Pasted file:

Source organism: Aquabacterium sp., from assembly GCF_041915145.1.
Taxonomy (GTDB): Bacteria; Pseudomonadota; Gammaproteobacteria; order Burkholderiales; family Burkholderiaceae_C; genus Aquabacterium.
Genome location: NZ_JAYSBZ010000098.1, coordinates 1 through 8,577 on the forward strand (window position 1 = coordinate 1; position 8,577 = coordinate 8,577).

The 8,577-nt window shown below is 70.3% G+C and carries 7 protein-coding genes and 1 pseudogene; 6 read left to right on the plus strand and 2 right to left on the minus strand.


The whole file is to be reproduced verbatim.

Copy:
Source organism: Aquabacterium sp., from assembly GCF_041915145.1.
Taxonomy (GTDB): Bacteria; Pseudomonadota; Gammaproteobacteria; order Burkholderiales; family Burkholderiaceae_C; genus Aquabacterium.
Genome location: NZ_JAYSBZ010000098.1, coordinates 1 through 8,577 on the forward strand (window position 1 = coordinate 1; position 8,577 = coordinate 8,577).

The 8,577-nt window shown below is 70.3% G+C and carries 7 protein-coding genes and 1 pseudogene; 6 read left to right on the plus strand and 2 right to left on the minus strand.